The beautiful bronze sculpture in this park is called Woman with Ball and Pyramid – the perfect description. It is believed that the woman is supposed to be an angel with wings, although some view her as a fly.
Every Bauhaus house had a way of bringing in light. Unlike European houses, that featured large windows, the hot sunny climate of Tel Aviv called for small windows and a different approach. This resulted in long, skinny stairwell windows (sometimes called thermometers) and portholes.
Also found are houses with running shutters: they look like round curtains, were made of asbestos and constituted a health hazard (they have since been banned). Good examples are found on Ranak and Yehoshua Ben Nun streets.
A byway off Ben Yehuda Street is named for Ferdinand LaSalle, a German Jewish political agitator who lived mainly in Berlin during the mid-19th century. He was estranged from his Jewish roots, and at one point wrote that he hated the Jews in general.
Perhaps the honor he received relates to his establishment of the first socialist organization in Europe, the General German Workers’ Association in 1863. His life was cut short the next year, when he took part in a duel over a woman. Shot with his opponent’s pistol, he was mortally wounded.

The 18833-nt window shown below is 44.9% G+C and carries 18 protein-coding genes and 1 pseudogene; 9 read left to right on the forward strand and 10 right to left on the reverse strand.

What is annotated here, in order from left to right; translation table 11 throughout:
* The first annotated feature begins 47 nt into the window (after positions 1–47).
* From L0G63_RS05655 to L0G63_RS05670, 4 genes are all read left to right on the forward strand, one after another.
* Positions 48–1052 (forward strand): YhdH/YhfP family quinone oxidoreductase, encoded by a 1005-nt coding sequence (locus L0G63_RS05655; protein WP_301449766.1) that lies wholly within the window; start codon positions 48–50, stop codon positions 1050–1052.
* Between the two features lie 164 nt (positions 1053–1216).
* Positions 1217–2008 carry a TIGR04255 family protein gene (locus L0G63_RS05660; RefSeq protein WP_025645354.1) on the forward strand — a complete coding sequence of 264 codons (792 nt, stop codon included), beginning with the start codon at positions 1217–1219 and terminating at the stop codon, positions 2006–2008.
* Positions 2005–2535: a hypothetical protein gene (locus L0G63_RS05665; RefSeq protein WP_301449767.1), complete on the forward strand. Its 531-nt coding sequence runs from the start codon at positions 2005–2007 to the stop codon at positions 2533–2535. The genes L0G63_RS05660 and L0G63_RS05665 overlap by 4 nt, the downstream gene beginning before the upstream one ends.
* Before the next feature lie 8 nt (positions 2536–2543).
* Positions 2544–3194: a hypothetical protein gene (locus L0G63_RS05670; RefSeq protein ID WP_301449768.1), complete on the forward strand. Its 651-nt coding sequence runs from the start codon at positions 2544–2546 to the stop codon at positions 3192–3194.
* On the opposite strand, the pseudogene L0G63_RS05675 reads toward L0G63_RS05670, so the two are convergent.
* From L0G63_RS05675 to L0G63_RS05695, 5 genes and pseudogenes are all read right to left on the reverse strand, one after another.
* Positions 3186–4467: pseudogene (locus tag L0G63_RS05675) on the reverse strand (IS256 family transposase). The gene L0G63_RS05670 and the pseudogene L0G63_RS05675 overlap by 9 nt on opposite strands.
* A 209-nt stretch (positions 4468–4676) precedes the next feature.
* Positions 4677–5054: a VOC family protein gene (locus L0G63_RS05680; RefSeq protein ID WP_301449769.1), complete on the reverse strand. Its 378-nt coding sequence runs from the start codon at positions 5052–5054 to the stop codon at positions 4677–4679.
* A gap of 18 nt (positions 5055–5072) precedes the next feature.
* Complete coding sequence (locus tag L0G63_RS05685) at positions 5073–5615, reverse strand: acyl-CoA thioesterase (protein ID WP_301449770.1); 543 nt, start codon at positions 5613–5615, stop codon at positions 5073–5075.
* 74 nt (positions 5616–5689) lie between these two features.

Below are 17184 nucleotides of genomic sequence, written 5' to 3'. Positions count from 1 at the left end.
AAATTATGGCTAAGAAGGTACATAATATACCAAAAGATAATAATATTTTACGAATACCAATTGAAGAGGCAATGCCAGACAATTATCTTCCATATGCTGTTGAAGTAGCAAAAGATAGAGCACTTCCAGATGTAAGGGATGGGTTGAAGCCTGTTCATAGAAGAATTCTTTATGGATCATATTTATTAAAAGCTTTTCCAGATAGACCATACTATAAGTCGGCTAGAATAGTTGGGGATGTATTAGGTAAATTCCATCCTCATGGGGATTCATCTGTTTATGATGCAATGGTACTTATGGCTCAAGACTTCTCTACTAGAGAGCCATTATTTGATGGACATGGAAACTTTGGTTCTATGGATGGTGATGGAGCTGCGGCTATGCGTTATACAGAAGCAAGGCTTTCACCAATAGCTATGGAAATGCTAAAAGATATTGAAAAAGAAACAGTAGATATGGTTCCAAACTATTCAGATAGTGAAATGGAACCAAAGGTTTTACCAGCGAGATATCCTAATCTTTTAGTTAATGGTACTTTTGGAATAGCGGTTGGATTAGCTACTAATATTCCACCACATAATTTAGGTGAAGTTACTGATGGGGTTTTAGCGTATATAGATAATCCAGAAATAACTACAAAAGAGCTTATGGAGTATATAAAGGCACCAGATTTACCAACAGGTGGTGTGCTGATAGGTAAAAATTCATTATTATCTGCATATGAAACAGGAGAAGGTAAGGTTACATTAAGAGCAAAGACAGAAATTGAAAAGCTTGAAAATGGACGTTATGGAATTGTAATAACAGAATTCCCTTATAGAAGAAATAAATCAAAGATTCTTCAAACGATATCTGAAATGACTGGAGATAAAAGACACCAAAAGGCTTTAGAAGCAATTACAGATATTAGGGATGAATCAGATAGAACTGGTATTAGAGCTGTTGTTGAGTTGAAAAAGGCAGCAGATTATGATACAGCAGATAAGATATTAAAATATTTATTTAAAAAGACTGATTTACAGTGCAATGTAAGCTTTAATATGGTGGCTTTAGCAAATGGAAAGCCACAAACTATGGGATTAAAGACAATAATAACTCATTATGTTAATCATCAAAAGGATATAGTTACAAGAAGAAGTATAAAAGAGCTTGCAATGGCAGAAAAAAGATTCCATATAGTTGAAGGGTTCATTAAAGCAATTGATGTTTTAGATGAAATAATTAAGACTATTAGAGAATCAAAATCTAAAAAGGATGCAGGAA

The A.D. Gordon School, a socialist/workers enterprise founded in 1932, was located on LaSalle. Here the children of Tel Aviv’s blue collar workers combined education with work. Two days a week they labored in the garden, and later ate food that they had produced themselves. In this school the boys and girls studied both embroidery and carpentry – together – and once a week one of the classes ran the school instead of studying. Today the building serves as a cultural center and the front lawn is covered with sculptures that seem to be walking to and fro.
The last stop on this fascinating route is located between Arnon and Kerem streets, and named for Eran Vickselbaum. Vickselbaum, born in Israel but raised in America, received tempting and lucrative offers of work after completing his university studies in New York, where he majored in mathematics and physics. Yet he insisted on returning to Israel, where he volunteered for the elite Sayeret MatKal commando unit. On November 5, 1992, he and four comrades were killed in a training accident.
Five pillars, each with a wavy bronze plaque, carry the names of the fallen; a letter that Eran wrote to his mom on Mother’s Day is inscribed on a stone slab.
Our thanks to retired tour guide and long-time Tel Avivian Yona Wiseman for showing us Tel Aviv’s hidden corners.
Aviva Bar-Am is the author of seven English-language guides to Israel.
Shmuel Bar-Am is a licensed tour guide who provides private, customized tours in Israel for individuals, families and small groups.